Microporous carbon from cashew nutshell pyrolytic biochar and its potential application as CO2 adsorbent
- 47 Downloads
Cashew nutshell (CNS)–based biochar is obtained as a by-product in a pilot scale (20 kg/h) gas-fired auger pyrolysis reactor at 500 °C during bio oil production. This pyrolytic biochar has low BET surface area (BET SA 0.80 m2/g) and poor porosity as the fast pyrolysis conditions are set to augment the bio oil yield over other products. To value add to this carbon, downstream activation is performed in an externally heated lab scale reactor. Formation of activated carbon with BET SA between 300 and 700 m2/g with moderate improvement in porosity ensued from CO2 and steam activation, while chemical activation with K2CO3 enhanced the BET SA to 1225 m2/g and Langmuir surface area to 1707 m2/g in addition to significant enhancement of porosity. CNS-based activated carbons predominantly possess narrow pore size distribution with small-sized micropores and ultra-micropores limiting the presence of mesopores. The effect of equilibrium time (10 s and 45 s) on N2 adsorption is extensively studied, and it is found to have a significant role in detection of ultra-micropores below 0.8 nm (at very low pressures). The CO2 absorptivity of K2CO3-activated CNS carbon is found to be between 4.16 and 6.22 mmol/g (i.e. 183.04–273.6 mg/g) at atmospheric pressure and 0 °C. These activated CNS carbons possess ultra-micropores between 0.46 and 0.8 nm suitable for CO2 uptake. This study shows the sustainable path of making CO2 adsorbent from a low-cost renewable biomass precursor like CNS.
KeywordsCashew nutshell Pyrolytic biochar Activated carbon K2CO3 activation CO2 adsorption DR plot
This research is supported by Department of Science and Technology, India, through the Australia-India Strategic Research Fund (DST/INT/AUS/GCP-5/13 (C)).
- 2.Government of India Ministry of Agriculture, Farmers Welfare ( 2016) Department of Agriculture, Cooperation & Farmers Welfare Directorate of Economics and Statistics, Agricultural Statistics at a Glance. https://eands.dacnet.nic.in/PDF/Glance-2016.pdf (accessed 28 January 2019).
- 3.Sanger SH, Mohod AG, Khandetode YP, Shrirame HY, Deshmukh AS (2011) Study of carbonization for cashew nut shell. Res J Chem Sci 1:43–55Google Scholar
- 10.Senthil PK, Abhinaya RV, Lashmi KG, Arthi V, Pavithra R, Sathyaselvabala V, Kirupha SD, Sivanesan S (2011) Adsorption of methylene blue dye from aqueous solution by agricultural waste: equilibrium, thermodynamics, kinetics, mechanism and process design. Colloid J 73(5):647–657Google Scholar
- 11.Tangjuank S, Insuk N, Tontrakoon J, Udeye V (2009) Adsorption of lead(II) and cadmium(II) ions from aqueous solutions by adsorption on activated carbon prepared from cashew nut shells, World Academy of Science, Engineering and Technology. Int J Chem Mol Nucl Mater Metall Eng 3(4):221–227Google Scholar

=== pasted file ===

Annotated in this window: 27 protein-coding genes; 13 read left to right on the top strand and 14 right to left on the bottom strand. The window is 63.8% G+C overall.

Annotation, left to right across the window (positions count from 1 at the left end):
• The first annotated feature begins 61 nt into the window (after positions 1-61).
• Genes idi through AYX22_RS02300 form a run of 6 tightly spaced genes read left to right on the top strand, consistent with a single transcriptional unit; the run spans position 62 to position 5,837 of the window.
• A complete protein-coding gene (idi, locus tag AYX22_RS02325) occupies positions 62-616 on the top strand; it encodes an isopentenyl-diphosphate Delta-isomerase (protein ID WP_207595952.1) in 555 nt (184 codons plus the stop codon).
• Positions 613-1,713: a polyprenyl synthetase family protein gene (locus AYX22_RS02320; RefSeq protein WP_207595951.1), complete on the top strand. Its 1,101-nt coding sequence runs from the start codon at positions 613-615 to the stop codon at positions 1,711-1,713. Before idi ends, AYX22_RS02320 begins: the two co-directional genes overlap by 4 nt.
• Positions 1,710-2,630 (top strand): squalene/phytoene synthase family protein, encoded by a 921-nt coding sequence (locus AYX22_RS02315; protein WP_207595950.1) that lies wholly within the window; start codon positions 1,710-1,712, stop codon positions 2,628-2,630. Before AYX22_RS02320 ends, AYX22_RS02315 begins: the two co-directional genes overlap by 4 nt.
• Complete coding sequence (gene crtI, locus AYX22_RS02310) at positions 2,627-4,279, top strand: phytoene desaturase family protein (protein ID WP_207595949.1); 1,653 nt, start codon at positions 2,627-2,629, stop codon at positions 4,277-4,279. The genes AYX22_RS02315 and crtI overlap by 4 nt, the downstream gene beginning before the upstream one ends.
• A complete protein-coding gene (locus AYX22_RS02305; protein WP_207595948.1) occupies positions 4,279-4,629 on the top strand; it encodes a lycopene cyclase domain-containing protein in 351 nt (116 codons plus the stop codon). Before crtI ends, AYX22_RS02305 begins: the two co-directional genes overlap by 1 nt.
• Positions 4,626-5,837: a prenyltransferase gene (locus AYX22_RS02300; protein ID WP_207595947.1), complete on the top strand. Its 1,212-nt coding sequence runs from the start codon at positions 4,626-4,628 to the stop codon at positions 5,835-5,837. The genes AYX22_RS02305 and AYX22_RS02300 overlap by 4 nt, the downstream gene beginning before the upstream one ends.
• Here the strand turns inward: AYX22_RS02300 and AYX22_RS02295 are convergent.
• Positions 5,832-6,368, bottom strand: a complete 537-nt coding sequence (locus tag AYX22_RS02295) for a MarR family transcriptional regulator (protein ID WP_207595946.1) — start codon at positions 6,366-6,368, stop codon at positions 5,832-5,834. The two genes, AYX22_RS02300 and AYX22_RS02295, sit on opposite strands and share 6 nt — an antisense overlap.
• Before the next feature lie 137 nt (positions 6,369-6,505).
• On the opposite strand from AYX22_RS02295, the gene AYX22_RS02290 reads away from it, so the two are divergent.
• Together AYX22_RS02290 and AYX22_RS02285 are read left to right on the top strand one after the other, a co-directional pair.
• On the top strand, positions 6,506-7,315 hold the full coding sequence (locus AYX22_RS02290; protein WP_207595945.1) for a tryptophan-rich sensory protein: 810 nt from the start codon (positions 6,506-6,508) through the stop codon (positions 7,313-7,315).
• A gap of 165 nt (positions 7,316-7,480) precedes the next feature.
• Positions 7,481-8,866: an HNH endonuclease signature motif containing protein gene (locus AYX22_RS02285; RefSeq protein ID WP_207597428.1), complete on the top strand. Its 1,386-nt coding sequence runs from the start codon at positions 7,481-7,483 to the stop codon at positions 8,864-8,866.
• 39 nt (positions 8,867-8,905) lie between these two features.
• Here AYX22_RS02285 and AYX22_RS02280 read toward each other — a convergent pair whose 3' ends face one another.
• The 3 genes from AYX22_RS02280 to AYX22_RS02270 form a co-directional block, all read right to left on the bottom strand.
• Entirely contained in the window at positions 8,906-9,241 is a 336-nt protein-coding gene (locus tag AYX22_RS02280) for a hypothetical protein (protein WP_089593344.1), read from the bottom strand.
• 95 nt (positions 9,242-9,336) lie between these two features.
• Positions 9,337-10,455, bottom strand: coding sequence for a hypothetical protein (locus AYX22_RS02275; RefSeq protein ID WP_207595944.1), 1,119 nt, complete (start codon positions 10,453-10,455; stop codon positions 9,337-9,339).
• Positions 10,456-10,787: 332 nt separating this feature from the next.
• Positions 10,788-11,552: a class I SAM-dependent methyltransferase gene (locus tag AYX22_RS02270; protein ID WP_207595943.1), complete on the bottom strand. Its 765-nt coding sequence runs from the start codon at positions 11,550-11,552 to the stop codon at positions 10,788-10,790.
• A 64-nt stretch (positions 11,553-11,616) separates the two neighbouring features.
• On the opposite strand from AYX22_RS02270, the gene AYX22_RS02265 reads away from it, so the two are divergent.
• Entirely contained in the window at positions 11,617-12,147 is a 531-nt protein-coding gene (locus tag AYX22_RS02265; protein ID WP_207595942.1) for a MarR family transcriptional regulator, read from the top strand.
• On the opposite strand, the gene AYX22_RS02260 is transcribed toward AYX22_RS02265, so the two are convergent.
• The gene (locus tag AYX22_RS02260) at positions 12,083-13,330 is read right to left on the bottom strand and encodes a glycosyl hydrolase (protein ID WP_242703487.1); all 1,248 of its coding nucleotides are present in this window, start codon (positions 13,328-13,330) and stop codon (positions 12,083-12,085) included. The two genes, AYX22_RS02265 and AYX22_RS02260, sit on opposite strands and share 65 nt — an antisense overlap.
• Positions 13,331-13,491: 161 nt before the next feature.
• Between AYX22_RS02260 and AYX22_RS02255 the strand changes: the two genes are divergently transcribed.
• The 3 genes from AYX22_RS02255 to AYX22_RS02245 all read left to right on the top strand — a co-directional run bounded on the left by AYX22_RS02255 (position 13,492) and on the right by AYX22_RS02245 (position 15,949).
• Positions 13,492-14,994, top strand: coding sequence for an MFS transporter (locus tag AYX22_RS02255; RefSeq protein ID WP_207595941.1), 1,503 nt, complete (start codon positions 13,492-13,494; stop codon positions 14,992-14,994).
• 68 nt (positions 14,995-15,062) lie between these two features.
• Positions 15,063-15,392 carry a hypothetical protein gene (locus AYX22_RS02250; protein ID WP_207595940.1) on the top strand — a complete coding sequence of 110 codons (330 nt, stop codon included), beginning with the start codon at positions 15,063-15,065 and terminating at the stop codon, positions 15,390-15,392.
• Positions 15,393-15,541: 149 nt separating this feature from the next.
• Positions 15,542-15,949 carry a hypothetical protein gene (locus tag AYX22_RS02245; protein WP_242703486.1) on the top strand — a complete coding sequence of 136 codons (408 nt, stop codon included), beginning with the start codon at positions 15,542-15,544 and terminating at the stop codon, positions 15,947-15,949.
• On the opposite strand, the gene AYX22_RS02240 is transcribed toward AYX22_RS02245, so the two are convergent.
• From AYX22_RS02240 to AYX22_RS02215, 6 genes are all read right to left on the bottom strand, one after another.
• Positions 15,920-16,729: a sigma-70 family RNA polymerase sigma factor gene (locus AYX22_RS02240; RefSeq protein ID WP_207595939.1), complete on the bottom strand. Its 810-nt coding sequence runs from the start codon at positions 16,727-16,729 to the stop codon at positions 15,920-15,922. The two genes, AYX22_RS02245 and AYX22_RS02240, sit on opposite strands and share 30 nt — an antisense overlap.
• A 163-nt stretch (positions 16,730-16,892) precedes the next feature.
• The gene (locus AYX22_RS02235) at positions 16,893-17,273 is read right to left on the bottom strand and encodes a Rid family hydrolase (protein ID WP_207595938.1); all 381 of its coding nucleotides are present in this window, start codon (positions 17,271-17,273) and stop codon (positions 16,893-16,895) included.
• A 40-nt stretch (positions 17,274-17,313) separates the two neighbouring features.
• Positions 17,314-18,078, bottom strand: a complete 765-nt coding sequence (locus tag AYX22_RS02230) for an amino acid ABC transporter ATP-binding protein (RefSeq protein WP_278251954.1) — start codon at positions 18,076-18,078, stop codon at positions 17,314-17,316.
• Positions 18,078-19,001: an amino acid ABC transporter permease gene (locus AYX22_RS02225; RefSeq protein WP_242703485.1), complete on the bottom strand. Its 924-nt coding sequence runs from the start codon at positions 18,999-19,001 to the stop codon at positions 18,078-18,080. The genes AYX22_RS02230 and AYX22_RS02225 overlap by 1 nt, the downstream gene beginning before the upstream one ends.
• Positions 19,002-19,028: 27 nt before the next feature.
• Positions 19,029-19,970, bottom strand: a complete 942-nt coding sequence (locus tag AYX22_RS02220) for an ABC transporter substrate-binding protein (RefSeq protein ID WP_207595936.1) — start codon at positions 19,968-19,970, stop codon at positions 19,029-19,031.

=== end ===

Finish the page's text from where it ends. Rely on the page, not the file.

- 12.Tangjuank S, Insuk N, Udeye V, Tontrakoon J (2009) Chromium (III) sorption from aqueous solutions using activated carbon prepared from cashew nut shells. Int J Phys Sci 4(8):412–417Google Scholar
- 14.Senthil PK, Ramalingam S, Abhinaya RV, Kirupha SD, Murugesan A, Sivanesan S (2012) Adsorption of metal ions onto the chemically modified agricultural waste. Clean: Soil, Air, Water 40(2):188–197Google Scholar
- 19.Sivakumar B, Kannan C, Karthikeyan S (2012) Preparation and characterization of activated carbon prepared from Balsamodendron caudatum wood waste through various activation processes. Rasayan J Chem 5(3):321–327Google Scholar
- 20.Jambulingam M, Karthikeyan S, Sivakumar P, Kiruthika J, Maiyalagan T (2007) Characteristic studies of some activated carbons from agricultural wastes. J Sci Ind Res 66(6):495–500Google Scholar
- 28.Manya JJ, Gonzalez B, Azuara M, Arner G (2018) Ultra-microporous adsorbents prepared from vine shoots-derived bio char with high CO2 uptake and CO2/N2 selectivity. Chem Eng J 345:631–639. https://doi.org/10.1016/j.cej.2018.01.092
- 29.Yang J, Yue L, Hu X, Wang L, ZhaoY LY, Sun Y, Da Costa H, Guo L (2017) Efficient CO2 capture by porous carbons derived from coconut shell. Energy Fuel 31(4):4287–4293. https://doi.org/10.1021/acs.energyfuels.7b00633
- 30.Coconut Development Board, Ministry of agriculture and Farmer Welfare Board, Government of India. www.coconutboard.gov.in. Accessed 29 Mar 2019
- 32.Webb PA, Orr C, Camp RW, Oliver JP, Yunes YS (1997) Analytical methods in fine particle technology. In: Surface area and pore structure by gas adsorption. Micromeritics Instrument Corporation, Georgia USA, pp 53–152 http://www.micromeritics.com/Library/Analytical-Methods-in-Fine-Particle-Technology.aspx. Accessed 29 Mar 2019
- 50.Coromina HM, Walsh DA, Mokaya R (2015) Biomass-derived activated carbon with simultaneously enhanced CO2 uptake for both pre and post combustion capture applications. J Mater Chem A. https://doi.org/10.1039/c5ta09202g
- 54.Moussa M, Bader N, Querejeta N, Duran I, Pevida C, Ouederni A (2017) Towards sustainable hydrogen storage and carbon dioxide capture in post-combustion conditions. J Environ Chem Eng 5(2):1628–1637. https://doi.org/10.1016/j.jece.2017.03.003M